Set against a post-magical-apocalypse background, a group of teenage boys who’ve been turned into monsters try to survive in a grave new world, whilst dodging the other undead freaks that inhabit it. The main characters are all familiar faces from the roster of horror films. Throw together a masked axe murderer, creepy ventriloquist’s doll and teen wolf, all the crew is missing is a vampire and maybe a mummy. The problem when you borrow from the classics is that they have already set the bar pretty high in terms of characterisation, they are classics for a reason, and this book isn’t going to redefine them, or join them.
The overall vibe is a little like if 1980’s cartoon Gravedale High and the film version of The Road had a lovechild, abandoned it on a doorstep and then it was raised by a low budget zombie movie. The art style is relatively simplistic as well. Everyone is more or less the same height and build, but I enjoyed some of the facial expressions. There’s also an interesting editorial choice whereby they pull no punches when it comes to graphic blood and gore in the art, but obfuscate the F-bomb in the text. Keep an eye out for the amazing disappearing, reappearing character. If you start to wonder “where’s the guy with the horns?” don’t worry, you didn’t skim over his untimely death, they just stopped bothering to draw him for a long time.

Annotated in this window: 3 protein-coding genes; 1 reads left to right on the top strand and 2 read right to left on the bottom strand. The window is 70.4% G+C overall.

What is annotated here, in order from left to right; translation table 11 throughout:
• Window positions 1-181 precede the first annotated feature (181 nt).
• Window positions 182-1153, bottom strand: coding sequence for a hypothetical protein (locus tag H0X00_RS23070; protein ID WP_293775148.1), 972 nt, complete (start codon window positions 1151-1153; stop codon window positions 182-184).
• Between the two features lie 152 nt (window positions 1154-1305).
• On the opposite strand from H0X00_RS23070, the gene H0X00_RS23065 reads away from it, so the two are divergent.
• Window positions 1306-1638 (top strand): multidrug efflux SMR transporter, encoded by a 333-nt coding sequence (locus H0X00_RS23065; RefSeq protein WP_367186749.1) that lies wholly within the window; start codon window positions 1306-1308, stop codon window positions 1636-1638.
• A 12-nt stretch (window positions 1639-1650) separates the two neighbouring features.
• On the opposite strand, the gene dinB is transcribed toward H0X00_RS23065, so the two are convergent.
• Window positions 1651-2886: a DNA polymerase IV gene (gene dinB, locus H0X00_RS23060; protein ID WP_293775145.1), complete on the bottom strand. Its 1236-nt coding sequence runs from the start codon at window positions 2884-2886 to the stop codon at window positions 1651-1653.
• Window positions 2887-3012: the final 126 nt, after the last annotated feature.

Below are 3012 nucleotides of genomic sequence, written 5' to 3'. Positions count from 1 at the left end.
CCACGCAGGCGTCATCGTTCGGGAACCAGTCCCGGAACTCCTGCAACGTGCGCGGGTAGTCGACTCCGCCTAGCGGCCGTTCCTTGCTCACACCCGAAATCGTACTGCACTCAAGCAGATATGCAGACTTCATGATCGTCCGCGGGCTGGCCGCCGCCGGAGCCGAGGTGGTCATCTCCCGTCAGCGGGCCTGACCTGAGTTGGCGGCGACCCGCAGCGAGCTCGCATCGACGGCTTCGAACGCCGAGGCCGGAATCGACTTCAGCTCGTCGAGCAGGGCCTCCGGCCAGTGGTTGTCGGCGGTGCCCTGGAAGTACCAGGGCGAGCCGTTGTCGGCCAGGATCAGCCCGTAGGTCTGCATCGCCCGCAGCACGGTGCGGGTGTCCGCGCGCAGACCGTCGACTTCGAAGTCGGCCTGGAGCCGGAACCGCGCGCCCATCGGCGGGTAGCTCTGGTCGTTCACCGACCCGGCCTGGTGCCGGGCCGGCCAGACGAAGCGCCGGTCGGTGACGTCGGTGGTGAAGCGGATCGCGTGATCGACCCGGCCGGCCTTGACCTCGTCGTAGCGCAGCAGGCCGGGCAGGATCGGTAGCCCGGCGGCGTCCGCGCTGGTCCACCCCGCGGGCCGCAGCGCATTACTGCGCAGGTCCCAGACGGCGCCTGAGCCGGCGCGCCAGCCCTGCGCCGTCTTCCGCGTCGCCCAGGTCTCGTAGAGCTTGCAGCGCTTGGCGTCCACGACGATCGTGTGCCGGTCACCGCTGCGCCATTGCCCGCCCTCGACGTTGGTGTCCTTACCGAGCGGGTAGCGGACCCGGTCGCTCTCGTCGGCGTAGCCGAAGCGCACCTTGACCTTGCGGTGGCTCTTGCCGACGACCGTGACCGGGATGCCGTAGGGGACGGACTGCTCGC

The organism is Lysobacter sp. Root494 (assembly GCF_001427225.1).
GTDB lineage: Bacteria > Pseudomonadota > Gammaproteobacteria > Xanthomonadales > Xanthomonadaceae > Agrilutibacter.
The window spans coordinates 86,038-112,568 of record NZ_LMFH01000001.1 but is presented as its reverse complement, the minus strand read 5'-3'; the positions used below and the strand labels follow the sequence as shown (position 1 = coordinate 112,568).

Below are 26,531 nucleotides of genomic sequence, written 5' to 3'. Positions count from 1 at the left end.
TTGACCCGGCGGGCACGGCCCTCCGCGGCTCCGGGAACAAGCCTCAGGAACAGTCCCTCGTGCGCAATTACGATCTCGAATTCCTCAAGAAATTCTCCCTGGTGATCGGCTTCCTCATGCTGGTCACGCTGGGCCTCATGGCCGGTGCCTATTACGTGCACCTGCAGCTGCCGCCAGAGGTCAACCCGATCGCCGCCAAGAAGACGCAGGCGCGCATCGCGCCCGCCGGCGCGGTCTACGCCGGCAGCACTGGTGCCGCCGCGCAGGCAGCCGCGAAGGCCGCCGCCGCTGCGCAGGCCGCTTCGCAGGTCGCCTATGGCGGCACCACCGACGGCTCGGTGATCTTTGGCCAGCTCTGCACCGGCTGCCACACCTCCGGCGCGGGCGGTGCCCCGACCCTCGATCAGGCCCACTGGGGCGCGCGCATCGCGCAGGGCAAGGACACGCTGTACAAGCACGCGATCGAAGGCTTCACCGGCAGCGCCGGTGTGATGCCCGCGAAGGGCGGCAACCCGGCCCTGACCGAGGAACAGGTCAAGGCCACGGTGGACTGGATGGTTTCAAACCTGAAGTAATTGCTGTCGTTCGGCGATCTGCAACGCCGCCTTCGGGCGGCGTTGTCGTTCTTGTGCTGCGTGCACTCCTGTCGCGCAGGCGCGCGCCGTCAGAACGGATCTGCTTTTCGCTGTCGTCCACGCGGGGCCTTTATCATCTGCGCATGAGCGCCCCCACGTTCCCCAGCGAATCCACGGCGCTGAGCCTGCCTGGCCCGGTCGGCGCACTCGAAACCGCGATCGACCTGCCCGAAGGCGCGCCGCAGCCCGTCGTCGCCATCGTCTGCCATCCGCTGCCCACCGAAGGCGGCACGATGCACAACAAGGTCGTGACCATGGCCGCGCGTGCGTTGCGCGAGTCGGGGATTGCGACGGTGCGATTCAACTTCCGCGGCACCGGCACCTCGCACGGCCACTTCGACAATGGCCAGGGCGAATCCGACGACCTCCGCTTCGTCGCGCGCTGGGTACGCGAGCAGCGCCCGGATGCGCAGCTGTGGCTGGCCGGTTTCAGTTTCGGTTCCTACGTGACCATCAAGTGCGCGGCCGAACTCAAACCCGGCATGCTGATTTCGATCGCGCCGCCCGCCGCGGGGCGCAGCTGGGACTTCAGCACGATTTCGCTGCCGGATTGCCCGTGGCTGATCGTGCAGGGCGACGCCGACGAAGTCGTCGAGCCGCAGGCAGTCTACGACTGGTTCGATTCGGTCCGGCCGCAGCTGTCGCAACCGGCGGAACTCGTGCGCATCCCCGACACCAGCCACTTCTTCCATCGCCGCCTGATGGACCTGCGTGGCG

The one thing that really does bug me is where are all the women?!? Even amongst the zombie hoards they are pretty underrepresented, and the only woman who speaks more than three words is all tits and no eyes. It feels lazy; it’s a comic for teenage boys, about teenage boys with a set of boobs chucked in for the one reader who has hit puberty. However if you’re gagging to see a teenage Frankenstein’s monster bludgeon a load of zombies with a baseball bat you might be willing to overlook the lack of subtlety and sophistication.
Words: Lauren La Vida-Loca